EPQs can spark a lifelong love of learning

Ask a teacher what they want for their students academically apart from success in their own subject, the answer may be something like: ‘I hope they fall in love with learning for the rest of their lives.’ 

They could already be working towards this.  

Some teachers may be offering challenges that require strategies to be devised and applied.

The best will then ask students to reflect upon the results and adapt the original strategy in the light of their findings before moving through the cycle again looking for improvement. 

What is metacognition?

For the uninitiated, these tactics are designed to embed metacognition – an ability to understand how one learns best and create strategies to harness that.  

It also develops self-regulation of the mental processes involved in learning and the motivation to engage with them.   

Successful metacognition strategies have been shown to add seven months’ progress over the course of a year for secondary school pupils. 

With this proven success, why would any teacher not want them to develop these skills? 

Timetable and curriculum pressures or inexperience may make the recurring cycle of development difficult to implement and maintain.  

But what if it was rooted in the curriculum somehow?  

What is an Extended Project Qualification?

This is where the Extended Project Qualification (EPQ) may play a part. 

The voluntary year-long self-directed research project is undertaken by Year 12 students alongside their A-levels.   

Under the guidance of a supervising teacher, students drive their own learning from conception through research to project completion. 

How do Extended Project Qualifications impact students' other studies?

Advocates say completing an EPQ can significantly enhance students' metacognitive abilities.

The self-directed learning, critical thinking, and reflection help students develop deeper self-awareness leading to improved learning strategies and academic performance. 

AQA research backs this up. 

The impact of Extended Project Qualifications - what the figures say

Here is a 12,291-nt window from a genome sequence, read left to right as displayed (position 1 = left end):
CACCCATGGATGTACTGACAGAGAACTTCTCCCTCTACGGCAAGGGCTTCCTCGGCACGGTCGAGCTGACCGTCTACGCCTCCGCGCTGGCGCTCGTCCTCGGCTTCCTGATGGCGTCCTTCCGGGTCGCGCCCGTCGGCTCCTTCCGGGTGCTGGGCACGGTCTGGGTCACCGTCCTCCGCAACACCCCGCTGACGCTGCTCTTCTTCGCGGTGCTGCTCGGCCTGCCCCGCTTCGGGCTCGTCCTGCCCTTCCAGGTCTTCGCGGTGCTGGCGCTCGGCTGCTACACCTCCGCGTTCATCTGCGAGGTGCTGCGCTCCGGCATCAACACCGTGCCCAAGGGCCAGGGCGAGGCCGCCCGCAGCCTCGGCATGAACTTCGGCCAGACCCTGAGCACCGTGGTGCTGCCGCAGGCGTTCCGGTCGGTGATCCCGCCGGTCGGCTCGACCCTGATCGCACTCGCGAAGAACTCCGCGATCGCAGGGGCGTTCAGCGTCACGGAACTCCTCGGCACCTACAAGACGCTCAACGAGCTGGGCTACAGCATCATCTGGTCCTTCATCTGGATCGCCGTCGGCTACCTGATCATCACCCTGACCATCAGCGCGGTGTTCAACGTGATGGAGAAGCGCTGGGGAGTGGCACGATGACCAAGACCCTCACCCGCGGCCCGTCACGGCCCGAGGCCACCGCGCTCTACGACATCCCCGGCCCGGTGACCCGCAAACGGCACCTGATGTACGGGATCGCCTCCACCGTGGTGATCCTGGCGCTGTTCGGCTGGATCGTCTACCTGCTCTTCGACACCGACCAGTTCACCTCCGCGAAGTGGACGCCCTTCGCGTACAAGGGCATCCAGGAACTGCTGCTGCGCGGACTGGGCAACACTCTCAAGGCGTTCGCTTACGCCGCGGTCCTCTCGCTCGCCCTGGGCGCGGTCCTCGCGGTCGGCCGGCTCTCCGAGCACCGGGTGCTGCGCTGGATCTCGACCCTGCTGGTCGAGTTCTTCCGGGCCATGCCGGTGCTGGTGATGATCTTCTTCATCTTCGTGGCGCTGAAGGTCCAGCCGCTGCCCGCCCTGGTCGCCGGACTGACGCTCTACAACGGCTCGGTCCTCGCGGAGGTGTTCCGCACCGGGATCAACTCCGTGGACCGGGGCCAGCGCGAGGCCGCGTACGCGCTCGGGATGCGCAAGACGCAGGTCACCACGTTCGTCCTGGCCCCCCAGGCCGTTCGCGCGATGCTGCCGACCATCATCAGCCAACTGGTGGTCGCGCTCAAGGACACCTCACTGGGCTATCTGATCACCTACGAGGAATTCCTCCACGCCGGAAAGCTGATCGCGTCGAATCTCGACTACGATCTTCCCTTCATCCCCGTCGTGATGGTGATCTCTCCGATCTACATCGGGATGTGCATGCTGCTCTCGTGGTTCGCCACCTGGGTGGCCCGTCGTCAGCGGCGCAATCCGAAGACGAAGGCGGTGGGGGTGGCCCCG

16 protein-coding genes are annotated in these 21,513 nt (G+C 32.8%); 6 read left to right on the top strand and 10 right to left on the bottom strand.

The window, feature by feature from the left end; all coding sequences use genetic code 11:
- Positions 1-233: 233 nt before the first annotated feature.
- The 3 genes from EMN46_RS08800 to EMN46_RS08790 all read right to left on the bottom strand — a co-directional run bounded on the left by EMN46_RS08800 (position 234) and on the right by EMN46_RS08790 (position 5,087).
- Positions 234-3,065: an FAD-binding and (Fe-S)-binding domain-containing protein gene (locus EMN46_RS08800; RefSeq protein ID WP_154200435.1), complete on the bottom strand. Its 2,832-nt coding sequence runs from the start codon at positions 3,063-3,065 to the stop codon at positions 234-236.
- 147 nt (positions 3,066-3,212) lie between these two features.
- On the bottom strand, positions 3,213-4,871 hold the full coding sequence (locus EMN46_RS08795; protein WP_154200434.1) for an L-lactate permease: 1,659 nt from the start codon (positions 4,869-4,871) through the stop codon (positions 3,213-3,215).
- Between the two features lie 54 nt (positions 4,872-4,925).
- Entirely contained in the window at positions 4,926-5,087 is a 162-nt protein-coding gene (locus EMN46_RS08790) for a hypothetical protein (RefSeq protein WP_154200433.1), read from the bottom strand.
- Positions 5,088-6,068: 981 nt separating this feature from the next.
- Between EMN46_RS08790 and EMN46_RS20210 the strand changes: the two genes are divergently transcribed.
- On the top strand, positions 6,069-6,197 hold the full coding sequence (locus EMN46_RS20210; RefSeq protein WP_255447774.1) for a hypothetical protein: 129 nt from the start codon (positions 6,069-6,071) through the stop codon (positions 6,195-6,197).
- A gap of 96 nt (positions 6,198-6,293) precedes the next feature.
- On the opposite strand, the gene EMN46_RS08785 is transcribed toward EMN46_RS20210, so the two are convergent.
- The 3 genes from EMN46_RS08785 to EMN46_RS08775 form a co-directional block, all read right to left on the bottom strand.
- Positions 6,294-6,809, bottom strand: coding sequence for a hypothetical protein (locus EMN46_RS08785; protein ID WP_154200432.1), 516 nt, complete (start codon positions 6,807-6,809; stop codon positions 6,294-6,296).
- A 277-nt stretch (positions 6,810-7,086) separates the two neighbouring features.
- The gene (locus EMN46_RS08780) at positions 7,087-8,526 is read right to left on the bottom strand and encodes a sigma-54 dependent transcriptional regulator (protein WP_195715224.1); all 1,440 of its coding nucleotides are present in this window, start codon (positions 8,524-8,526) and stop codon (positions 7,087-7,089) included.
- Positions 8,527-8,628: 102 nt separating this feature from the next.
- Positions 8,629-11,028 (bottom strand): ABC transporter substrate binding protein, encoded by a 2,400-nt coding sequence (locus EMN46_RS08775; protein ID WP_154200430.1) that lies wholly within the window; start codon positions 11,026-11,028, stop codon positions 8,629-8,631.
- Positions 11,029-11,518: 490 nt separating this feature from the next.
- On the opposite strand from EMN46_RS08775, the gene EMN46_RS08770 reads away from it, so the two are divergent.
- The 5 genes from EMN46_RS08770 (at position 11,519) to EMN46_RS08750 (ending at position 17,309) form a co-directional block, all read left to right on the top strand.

A study in 2019 found that completing an EPQ was linked to an overall 22% greater chance of students being awarded a good grade (A* - B) in their A-levels the following year compared to those who had not done one. 

Not only that. For every unit increase in EPQ grade there was a 6% increase in the likelihood of achieving good grades.  

Looking at individual subjects, business students’ chances of top A-levels were 77% higher than their non EPQ classmates. 

Those studying English had a 56% better chance and it was 42% for languages students. 

Extended Project Qualifications as a tool to instill metacognition

What could lie behind this academic success?  

Let’s revisit the metacognition cycle.

Students assess a task, evaluate personal strengths and weaknesses, plan an approach, apply the strategy then reflect on the results and reassess their approach accordingly. 

All of these are clearly developed by the process of completing an EPQ. 

Firstly, and maybe most importantly, students are not being led by a teacher so have to self-regulate.  

Projects are independently conceived, planned, researched and executed. 

Reflection happens automatically during the documentation of progress, setbacks and research methods.  

Finally, there’s critical thinking.

EPQs promote analysis of information, source evaluation, and the construction of logical arguments.  

Extended Project Qualifications: Worth more than the final grade

It is clear that the EPQ carries a value to the student beyond the grades they achieve as the statistics seem to prove. 

A-level results appear to improve and students will be better equipped for the demands of higher education and beyond. 

But not everyone is ready for the demands of creating an extended project on top of other qualifications they may be taking. 

Metacognition is also best embedded when taken in willingly by the learner rather than forcing them to engage with it. 

From our research it is clear that not only could EPQ students see the benefits of their work reflected in A-level grades, but also into Higher Education and beyond.

At a time when the government is looking to promote a culture of lifelong learning, retraining and upskilling, EPQs are a ready-made tool to support that.

They could be the catalyst that sparks a desire to learn that lasts a lifetime.

Read more on this subject:
How EPQs can reduce the risk of subject choice
An EPQ student's journey to success in her own words
Read Heather Heathcote's award winning EPQ essay